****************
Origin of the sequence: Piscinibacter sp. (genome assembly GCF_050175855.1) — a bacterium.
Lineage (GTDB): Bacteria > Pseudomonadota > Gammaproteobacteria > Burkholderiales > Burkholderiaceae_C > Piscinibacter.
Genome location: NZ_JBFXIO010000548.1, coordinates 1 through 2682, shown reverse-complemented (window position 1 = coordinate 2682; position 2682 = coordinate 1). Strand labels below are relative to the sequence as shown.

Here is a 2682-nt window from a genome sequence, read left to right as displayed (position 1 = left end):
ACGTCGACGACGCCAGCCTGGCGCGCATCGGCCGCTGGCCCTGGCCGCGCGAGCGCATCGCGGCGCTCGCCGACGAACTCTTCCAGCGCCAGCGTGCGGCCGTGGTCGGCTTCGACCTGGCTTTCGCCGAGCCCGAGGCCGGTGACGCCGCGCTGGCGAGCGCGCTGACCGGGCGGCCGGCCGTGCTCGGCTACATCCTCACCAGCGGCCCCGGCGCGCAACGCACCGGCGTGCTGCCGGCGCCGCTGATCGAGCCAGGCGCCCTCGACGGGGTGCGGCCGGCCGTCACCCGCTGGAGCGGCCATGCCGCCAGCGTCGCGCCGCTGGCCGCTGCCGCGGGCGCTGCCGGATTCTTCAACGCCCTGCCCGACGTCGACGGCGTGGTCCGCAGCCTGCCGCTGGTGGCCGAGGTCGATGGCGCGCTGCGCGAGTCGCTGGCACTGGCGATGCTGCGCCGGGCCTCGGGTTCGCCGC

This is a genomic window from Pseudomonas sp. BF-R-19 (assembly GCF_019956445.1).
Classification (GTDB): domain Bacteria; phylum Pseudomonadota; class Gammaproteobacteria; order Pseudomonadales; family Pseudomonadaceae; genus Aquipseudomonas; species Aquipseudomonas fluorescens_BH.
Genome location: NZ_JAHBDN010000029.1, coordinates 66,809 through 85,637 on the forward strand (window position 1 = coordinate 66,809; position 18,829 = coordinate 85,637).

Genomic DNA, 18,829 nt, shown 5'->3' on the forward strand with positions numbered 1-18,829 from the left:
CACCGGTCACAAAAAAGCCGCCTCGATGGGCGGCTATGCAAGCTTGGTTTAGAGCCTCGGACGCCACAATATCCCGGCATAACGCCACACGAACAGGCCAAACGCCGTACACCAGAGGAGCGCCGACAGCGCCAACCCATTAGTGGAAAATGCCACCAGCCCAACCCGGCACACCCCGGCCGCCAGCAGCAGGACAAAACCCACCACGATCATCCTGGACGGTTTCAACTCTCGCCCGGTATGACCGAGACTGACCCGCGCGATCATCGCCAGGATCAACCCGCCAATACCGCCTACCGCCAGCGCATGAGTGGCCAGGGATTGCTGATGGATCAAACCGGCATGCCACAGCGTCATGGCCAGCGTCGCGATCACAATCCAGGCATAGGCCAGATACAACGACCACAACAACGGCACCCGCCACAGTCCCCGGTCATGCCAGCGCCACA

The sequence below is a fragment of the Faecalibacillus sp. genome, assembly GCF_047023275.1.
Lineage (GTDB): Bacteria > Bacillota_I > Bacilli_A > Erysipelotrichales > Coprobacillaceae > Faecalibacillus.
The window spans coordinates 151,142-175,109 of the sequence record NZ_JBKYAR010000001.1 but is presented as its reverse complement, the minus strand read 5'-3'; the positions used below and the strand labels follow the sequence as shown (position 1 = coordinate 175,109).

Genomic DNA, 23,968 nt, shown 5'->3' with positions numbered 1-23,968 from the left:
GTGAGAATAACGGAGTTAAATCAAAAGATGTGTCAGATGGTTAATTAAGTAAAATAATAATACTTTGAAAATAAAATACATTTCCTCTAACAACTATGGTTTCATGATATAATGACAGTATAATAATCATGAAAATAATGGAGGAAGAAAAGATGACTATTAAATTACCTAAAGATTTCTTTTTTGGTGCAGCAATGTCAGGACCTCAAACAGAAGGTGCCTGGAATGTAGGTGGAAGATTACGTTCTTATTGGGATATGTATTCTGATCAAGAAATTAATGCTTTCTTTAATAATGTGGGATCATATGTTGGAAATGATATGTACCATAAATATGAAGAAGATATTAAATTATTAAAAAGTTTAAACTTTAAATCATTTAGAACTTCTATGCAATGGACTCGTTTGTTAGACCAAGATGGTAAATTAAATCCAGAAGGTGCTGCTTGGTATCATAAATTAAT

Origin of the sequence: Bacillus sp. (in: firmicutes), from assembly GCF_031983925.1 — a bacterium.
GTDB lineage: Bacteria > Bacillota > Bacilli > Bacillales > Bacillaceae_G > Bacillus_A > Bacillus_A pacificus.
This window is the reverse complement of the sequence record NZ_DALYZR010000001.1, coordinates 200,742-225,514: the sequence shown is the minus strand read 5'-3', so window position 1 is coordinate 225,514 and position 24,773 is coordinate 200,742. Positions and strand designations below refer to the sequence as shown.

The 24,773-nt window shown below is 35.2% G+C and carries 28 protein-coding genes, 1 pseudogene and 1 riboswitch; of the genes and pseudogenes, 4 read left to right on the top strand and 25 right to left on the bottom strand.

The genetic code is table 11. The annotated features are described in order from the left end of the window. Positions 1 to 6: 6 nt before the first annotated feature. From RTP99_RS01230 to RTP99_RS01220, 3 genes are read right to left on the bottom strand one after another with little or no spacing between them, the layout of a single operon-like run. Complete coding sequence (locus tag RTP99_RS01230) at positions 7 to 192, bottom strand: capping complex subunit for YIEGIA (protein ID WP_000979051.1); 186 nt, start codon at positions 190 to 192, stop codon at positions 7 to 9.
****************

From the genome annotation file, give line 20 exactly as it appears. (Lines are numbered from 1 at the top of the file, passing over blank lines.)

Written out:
The genetic code is table 11. The annotated features are described in order from the left end of the window. Positions 1 to 6: 6 nt before the first annotated feature. From RTP99_RS01230 to RTP99_RS01220, 3 genes are read right to left on the bottom strand one after another with little or no spacing between them, the layout of a single operon-like run. Complete coding sequence (locus tag RTP99_RS01230) at positions 7 to 192, bottom strand: capping complex subunit for YIEGIA (protein ID WP_000979051.1); 186 nt, start codon at positions 190 to 192, stop codon at positions 7 to 9.